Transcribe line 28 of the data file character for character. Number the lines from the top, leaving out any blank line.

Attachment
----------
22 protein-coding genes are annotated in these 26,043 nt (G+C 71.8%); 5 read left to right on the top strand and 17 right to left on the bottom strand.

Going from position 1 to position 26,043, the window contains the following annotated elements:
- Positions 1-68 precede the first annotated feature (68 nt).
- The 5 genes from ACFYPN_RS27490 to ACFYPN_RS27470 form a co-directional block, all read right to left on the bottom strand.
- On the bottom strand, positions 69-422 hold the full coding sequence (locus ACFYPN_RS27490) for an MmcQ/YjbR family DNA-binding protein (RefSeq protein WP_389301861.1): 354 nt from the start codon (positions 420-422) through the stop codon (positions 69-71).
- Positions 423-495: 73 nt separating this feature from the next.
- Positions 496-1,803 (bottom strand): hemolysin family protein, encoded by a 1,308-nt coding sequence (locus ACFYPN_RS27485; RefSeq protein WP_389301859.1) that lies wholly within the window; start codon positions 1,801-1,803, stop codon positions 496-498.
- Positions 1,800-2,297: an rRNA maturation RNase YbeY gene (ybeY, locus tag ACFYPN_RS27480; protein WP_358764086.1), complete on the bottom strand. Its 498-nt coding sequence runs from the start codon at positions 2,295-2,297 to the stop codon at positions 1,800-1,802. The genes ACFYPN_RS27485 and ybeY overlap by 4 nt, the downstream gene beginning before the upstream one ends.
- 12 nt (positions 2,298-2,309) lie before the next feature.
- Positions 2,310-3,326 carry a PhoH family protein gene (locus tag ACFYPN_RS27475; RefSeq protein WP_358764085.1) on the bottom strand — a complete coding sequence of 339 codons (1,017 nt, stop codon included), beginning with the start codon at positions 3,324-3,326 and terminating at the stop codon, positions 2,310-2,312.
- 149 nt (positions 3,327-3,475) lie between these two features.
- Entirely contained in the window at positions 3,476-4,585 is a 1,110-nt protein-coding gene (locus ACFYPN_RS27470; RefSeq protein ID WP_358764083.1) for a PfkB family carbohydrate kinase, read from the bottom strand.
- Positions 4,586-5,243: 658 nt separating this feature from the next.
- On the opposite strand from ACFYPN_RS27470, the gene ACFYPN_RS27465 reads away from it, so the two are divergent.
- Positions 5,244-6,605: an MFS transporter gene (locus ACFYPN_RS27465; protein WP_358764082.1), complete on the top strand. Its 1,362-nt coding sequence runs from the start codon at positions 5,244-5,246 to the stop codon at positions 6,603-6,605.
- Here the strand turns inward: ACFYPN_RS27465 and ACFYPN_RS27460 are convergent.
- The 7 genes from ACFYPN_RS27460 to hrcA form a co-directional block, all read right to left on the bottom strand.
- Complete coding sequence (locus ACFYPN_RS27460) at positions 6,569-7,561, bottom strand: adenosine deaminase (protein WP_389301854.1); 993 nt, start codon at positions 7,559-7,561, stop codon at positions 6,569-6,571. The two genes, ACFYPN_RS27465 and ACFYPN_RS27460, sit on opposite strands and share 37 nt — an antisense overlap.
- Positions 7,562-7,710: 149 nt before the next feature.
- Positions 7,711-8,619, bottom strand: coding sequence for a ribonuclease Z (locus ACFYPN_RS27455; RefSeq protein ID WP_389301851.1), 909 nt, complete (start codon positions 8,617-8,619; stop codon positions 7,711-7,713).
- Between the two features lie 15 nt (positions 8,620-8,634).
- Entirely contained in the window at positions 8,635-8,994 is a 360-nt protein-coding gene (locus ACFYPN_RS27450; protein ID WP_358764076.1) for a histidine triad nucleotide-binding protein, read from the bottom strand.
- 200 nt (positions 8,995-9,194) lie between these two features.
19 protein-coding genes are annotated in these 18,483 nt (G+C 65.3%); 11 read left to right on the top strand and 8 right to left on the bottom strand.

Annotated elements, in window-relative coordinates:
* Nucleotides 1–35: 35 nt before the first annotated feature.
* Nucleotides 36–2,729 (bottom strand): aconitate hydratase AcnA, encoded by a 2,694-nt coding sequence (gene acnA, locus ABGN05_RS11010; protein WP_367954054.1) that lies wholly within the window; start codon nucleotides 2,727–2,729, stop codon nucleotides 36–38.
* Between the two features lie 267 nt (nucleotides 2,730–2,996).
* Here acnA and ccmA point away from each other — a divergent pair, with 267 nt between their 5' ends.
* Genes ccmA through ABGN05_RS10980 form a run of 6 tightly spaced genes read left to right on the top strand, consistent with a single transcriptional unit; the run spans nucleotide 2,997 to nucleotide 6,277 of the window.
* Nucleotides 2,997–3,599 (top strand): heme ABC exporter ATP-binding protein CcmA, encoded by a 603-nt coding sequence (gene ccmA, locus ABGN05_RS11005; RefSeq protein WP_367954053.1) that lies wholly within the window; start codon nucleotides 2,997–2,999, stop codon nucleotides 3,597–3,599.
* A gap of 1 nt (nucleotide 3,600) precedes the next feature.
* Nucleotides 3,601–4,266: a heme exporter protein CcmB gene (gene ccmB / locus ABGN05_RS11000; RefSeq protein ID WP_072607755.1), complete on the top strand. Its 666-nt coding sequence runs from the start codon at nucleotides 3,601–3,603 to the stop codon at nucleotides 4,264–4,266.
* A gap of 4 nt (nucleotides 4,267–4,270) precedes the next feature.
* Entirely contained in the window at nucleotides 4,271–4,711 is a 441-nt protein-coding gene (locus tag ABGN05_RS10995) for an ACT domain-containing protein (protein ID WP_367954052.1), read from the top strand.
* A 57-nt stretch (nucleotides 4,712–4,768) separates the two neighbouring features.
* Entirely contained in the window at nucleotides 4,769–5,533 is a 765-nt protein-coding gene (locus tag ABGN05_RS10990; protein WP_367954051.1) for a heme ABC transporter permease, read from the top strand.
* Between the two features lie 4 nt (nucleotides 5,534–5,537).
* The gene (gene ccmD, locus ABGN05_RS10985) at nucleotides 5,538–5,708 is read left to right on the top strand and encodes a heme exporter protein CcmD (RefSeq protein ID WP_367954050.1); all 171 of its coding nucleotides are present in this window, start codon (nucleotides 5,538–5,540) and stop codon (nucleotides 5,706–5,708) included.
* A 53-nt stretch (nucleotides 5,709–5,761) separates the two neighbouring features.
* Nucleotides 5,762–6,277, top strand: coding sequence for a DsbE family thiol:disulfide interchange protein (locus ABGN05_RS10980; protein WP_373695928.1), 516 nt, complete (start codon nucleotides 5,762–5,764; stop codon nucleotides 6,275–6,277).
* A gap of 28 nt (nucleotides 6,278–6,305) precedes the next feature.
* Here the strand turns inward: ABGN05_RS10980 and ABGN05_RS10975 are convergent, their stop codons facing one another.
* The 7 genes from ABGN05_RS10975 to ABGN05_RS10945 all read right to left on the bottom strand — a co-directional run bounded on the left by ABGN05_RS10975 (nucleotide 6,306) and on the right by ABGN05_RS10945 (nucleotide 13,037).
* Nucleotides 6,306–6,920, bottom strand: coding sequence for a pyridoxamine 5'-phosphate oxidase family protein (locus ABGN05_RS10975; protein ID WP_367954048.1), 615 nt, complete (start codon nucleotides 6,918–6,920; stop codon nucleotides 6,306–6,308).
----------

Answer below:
* Between the two features lie 267 nt (nucleotides 2,730–2,996).